Worry is The Brain’s Default Position

woman focuses on working on laptop in office
by Anne McKeown

With nothing to do, the mind is unable to prevent negative thoughts from elbowing their way to centre stage – worries about one’s love life, health, investments, family and job are always hovering at the periphery of attention, waiting until there is nothing pressing that demands concentration.  As soon as the mind is relaxed, the potential problems that were waiting in the wings take over.  ~  Mihaly Csikszentmihalyi 1990

Evolution has ensured that we are quick to attend to potential threats around us by providing us with an attention system, which orientates to the negative aspects of our environment.  As is clear from the quote above, Csikszentmihalyi believes that, unless we are occupied with other thoughts worrying is the brain’s default position. He states that we must constantly strive to escape such ‘psychic entropy’ by learning to control our consciousness and direct our attention to activities which give positive feedback and strengthen our sense of purpose and achievement.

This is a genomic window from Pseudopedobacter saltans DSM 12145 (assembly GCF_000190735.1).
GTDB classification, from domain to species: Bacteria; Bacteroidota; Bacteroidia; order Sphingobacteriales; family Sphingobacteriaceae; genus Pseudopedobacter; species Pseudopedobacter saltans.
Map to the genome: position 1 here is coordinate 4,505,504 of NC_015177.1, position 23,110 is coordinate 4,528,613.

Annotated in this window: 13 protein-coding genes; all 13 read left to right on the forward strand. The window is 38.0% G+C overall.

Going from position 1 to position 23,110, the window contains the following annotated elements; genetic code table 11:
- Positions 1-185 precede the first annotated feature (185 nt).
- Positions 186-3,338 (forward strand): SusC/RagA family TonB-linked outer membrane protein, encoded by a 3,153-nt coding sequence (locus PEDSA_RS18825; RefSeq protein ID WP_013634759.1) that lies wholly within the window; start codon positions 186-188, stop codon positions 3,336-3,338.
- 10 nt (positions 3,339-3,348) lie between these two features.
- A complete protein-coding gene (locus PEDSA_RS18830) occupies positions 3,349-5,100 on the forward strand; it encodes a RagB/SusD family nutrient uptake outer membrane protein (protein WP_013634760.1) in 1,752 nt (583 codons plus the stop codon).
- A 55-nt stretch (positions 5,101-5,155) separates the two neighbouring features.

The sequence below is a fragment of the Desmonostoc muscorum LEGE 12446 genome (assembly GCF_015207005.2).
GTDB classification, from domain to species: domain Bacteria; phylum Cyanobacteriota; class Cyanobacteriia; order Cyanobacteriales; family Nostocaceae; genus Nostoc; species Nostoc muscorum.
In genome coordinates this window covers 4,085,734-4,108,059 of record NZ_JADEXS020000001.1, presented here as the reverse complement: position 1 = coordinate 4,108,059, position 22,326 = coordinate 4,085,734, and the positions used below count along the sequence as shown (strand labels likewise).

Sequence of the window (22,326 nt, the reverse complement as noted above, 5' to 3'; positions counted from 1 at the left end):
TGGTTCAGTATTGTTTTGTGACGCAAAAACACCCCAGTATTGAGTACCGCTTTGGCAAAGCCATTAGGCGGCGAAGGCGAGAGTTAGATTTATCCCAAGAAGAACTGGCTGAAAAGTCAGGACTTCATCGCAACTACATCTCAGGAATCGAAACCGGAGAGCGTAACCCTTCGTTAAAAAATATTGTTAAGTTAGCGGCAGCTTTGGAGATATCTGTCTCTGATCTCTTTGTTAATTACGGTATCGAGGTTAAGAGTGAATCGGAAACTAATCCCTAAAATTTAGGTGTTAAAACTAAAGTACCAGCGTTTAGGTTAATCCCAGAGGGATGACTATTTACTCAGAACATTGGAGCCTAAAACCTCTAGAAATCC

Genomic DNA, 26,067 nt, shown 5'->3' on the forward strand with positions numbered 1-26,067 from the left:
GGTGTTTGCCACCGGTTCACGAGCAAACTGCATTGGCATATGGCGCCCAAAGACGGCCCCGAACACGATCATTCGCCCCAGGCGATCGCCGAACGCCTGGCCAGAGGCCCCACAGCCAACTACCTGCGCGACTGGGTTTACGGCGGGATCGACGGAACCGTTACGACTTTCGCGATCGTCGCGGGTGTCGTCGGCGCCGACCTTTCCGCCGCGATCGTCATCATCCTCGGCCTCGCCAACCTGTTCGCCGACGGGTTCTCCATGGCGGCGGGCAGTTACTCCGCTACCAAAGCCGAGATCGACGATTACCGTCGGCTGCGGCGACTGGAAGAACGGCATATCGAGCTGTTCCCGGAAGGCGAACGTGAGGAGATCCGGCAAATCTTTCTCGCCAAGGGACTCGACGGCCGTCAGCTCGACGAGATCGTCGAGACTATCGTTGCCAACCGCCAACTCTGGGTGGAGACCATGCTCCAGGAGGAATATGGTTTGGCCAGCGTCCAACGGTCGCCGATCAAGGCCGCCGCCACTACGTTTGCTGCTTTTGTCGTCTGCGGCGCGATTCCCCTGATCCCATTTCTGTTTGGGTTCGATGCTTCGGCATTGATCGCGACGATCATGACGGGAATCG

Seligman a partner in the positive psychology movement, argues that the brain is ‘hard-wired’ to be negative. It is almost automatic for the brain to concentrate on worries and fears and for gloomy thoughts to dominate.  From a survival point of view it makes sense for our brains to prioritise negative information rather than positive. However, this unfortunately means that we pay much more attention to criticism than praise.  We have greater negative emotion if we lose $100 than positive emotion if we win $100.  It is also why bad news can easily undermine a good mood whereas good news rarely has the capacity to eliminate a bad mood. In summary, negative emotion has the ability to trump positive emotion every time.  Now that we know this we have to learn to keep negative emotions in check and amplify positive feelings.

Can you do it? Try this week and let me know how you get on…

To learn more about emotions see: Reignite your Spark

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2 thoughts on “Worry is The Brain’s Default Position”

  1. Sophie Hawkins
    Sophie Hawkins

    I’ll definitely take the challenge of trying to focus on positive emotions for this week. I know I am prone to focusing on negative experiences, so it’ll be interesting to see how this goes for myself.

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